The on-ice sessions of Vancouver Canucks development camp officially got underway today, as did the prospects media availability. For many, it was the first chance to see some of the Canucks newest players and interact with them in person.
One player that has been generating some intrigue is certain factions is Finnish born Petrus Palmu, a 5-foot-7 winger that the Canucks took 181st overall at the 2017 NHL Entry Draft two weekends ago, after he scored 40 goals and 98 points in 62 games with the Owen Sound Attack this past season. Palmu, who was in his third year of eligibility, was the shortest player taken at the entire draft. As surprising as it is that an NHL team would draft a 5-foot-7 player, it’s even more surprising that it was the Canucks that did, after years of rolling the dice on size and character and hard-to-play-against in the later rounds. That certainly speaks to their new mandate of speed and skill.
Palmu’s junior coach certainly didn’t think size was going to hold Palmu back. Owen Sound’s bench boss Ryan McGill, a former NHLer himself, didn’t mince his words, flat out telling TSN 1040’s Blake Price and Jeff Paterson that Palmu “will play in the NHL”.
“Well he’s gonna turn some heads in training camp,” McGill said. He’s quick, he’s dynamic side-to-side. He’s got one of the hardest shots in the league, and I know it’s not pro but he’s gonna surprise a lot of people with his release, and he’s going to surprise a lot of people with how hard his shot is.”
Part of what bodes well for Palmu is how highly skilled he is, but his sturdy build is a boon as well. He weights in at about 180 pounds, meaning that despite his diminutive height, he’s already got about 15 pounds on Canucks’ 5th overall pick Elias Pettersson. “This kid is such a dynamic player, he is so strong, he’s built for sure to play in the NHL.”
Our statistical measures are generally supportive of that bold statement, with pGPS giving Palmu an expected likelihood of success of 26%, as well as a relatively high expected production rate of 55 points per 82 games. All of this leads to an expected value of 14 (the product of Exp. Success and Exp. Production Rate), which is about what you’d hope for in the early-to-mid second round. For a 181st pick, that’s incredible value.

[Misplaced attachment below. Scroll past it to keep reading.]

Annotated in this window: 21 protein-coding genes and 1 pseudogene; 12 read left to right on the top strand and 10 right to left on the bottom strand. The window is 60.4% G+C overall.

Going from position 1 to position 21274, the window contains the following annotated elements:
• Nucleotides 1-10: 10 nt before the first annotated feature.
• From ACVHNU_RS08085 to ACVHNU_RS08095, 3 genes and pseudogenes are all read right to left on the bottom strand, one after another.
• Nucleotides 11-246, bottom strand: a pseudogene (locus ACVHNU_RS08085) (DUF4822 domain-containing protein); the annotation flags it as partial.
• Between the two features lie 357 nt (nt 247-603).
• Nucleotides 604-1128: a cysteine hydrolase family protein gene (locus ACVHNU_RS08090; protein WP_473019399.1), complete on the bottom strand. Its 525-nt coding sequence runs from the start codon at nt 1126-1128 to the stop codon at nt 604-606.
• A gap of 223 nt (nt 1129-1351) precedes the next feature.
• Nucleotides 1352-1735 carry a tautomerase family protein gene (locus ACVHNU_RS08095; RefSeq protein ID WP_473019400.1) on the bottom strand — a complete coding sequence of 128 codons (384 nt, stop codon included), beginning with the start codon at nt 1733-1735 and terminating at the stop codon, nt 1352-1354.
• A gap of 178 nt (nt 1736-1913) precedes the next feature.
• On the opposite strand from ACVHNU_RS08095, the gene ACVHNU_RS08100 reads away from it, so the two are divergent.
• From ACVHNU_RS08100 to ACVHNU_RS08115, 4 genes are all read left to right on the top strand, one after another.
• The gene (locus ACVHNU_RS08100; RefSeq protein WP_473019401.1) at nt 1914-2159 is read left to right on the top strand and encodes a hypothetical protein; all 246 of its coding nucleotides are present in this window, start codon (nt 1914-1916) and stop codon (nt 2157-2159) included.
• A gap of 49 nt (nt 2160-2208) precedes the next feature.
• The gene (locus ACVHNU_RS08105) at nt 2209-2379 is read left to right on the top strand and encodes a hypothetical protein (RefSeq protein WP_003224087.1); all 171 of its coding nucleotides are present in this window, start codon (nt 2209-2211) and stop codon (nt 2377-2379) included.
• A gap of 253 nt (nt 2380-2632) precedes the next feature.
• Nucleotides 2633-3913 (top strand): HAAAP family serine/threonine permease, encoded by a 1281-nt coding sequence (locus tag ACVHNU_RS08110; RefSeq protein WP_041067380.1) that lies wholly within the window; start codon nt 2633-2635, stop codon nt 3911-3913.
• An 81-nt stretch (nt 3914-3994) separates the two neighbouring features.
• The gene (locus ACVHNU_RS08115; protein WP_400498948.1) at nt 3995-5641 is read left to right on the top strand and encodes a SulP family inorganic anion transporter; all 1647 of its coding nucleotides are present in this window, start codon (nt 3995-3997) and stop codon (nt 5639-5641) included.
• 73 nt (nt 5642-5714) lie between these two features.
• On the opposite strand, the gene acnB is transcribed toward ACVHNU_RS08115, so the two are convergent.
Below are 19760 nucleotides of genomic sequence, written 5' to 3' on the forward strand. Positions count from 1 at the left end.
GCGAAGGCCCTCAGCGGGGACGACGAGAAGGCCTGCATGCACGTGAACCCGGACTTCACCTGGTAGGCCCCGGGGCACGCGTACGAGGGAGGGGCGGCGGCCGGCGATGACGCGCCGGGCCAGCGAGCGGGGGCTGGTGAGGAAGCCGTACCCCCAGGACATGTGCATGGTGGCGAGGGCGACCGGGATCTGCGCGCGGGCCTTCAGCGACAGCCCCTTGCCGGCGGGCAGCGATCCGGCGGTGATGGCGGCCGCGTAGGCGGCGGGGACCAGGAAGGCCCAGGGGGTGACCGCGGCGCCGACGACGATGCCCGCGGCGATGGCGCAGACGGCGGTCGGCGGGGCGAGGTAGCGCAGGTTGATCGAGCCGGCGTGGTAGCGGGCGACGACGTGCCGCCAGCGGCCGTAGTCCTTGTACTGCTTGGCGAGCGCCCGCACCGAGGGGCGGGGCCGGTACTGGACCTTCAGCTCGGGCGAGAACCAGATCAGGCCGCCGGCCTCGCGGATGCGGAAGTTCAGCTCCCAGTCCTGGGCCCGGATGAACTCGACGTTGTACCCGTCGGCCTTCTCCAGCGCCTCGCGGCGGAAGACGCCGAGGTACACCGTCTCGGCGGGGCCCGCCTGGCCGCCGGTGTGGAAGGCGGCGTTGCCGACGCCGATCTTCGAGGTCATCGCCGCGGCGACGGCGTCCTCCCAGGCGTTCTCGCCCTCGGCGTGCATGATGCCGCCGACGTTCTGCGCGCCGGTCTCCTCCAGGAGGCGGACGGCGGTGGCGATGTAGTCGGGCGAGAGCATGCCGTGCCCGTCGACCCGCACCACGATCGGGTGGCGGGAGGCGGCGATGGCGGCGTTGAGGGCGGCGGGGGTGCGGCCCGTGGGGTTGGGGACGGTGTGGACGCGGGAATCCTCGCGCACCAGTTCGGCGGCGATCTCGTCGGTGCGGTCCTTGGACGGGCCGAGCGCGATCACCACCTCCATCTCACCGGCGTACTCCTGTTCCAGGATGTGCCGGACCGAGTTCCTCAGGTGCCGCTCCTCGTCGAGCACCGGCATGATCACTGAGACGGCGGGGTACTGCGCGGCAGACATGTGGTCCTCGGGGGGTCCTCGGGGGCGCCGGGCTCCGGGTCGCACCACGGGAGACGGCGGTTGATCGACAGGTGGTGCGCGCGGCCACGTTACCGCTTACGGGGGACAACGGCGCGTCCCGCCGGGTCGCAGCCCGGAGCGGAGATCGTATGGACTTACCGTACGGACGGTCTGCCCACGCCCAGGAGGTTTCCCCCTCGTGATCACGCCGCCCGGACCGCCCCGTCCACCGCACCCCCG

Even if McGill hadn’t accepted a job as an assistant coach with the Vegas Golden Knights, it isn’t likely that he would have Palmu again next season. Though he’s still technically a teenager, Palmu will turn 20 in less than two weeks, making him eligible to play in the American league this fall. He’s technically allowed to play another season as an overager in the OHL, but given that he’s also an import player, that’s highly unlikely. CHL teams are allowed just two import players and four overaged players, and a player that qualifies for both essentially takes up two slots instead of one. There’s also the fact that Owen Sound just picked up another import forward, Belarusian Vasili Filyayev, at the 2017 CHL Import Draft.
With each team eligible to dress two import players, Filyayev could take Petrus Palmu’s spot in the lineup should he not return next season. [Attack General Manager Dale] DeGray expects Palmu won’t be back, though the door has not entirely closed on him. As an import player and an overage player, he is placed on a frozen list.
“I don’t have to discard him. He is still a part of the Attack,” said DeGray. “If Vancouver ever said, ‘Hey, would you ever take Petrus Palmu back,’ then we have to look at that.”
After a 98 point season, it’s likely that Palmu is ready for more of a challenge, and the AHL is far from his only option. In fact, he’s already signed on to play in the Finnish Liiga with TPS Turku for the next two years.
“Maybe AHL or pro league in Finland,” he responded when Canucks Army’s Ryan Biech asked him about his plans for next year. “I have signed with TPS but we need to discuss that with the agent and with the Canucks.”
If the Canucks were to insist that Palmu stay and play in the AHL, he’d join an already formidable looking Comets squad that looks like it’ll get at least a couple of high end forward prospects. On the flip side, if he heads overseas, he’ll be one of a handful of young Canucks prospects plying their trades in Europe, with Nikita Tryamkin and Dmitry Zhukenov in the KHL, Lukas Jasek in the Czech Extraliga, and Elias Pettersson (and possibly Jonathan Dahlen) in the SHL.
You can’t really go wrong with either option, as the two leagues are comparable in terms of quality of competition. The obvious benefit of staying in North America is that he’ll learn Canucks systems under the close eye of Canucks management.
“I’m telling you, the sky’s the limit for this kid,” McGill proclaimed. “He will play in the National Hockey League one day and he’ll be a fan favourite.”
We’ll have to see how (and where) he develops next season first, but at this point I’m inclined to believe him.